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The government has been accused of mishandling a multi-billion pound project to equip the emergency services with a...
The government has been accused of mishandling a multi-billion pound project to equip the emergency services with a new radio system over claims that it is skewed in favour of operator mmO2, formerly BT Cellnet, reported The Independent on Sunday (Business, p1).

The DTLR is to launch a competition to select a company to provide the fire service with a national communications system. However, some telecoms operators are already considering boycotting the£500m project because they believe they have little chance of winning.

BT Cellnet won a£2.9bn deal to develop a new mobile network for the police service, called Airwave. One rival, which asked to remain anonymous, said since mmO2 would be able to piggback the fire service network on Airwave, it would not be able to compete on price.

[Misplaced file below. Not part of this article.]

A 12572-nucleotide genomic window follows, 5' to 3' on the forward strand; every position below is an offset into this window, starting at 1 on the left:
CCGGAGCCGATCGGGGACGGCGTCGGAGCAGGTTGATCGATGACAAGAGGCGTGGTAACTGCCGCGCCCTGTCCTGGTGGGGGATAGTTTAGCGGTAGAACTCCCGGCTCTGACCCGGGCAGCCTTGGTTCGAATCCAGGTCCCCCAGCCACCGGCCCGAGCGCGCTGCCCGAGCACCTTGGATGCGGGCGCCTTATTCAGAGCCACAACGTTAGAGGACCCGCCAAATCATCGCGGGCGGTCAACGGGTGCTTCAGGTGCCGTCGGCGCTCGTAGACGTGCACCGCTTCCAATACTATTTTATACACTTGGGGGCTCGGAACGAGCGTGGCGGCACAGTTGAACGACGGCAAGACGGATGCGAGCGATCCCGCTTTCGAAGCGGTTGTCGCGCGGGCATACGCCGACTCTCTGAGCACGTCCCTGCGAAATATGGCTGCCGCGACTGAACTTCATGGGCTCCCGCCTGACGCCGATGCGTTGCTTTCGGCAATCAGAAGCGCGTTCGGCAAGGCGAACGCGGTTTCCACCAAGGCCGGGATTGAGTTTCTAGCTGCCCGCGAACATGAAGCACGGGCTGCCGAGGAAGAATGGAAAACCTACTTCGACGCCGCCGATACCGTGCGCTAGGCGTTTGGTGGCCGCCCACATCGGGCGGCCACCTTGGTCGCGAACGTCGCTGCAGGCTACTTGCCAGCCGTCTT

Last month the National Audit Office criticised the handling of the Airwave project, accusing it of failing to deliver a seamless network across all emergency services. It also said that if mmO2, through Airwave, won other public radio contracts, then the police service would see no financial gain.

Originally, the fire service was to buy its radio equipment through regional contracts. NTL was selected as preferred bidder for the south west, while Airwave was selected for the west midlands and Shropshire. The DTLR confirmed the contracts would now be scrapped, and shortlisted companies could be compensated. It denied the procurement would favour mmO2. 'The process will be a level playing field', said a spokesman.
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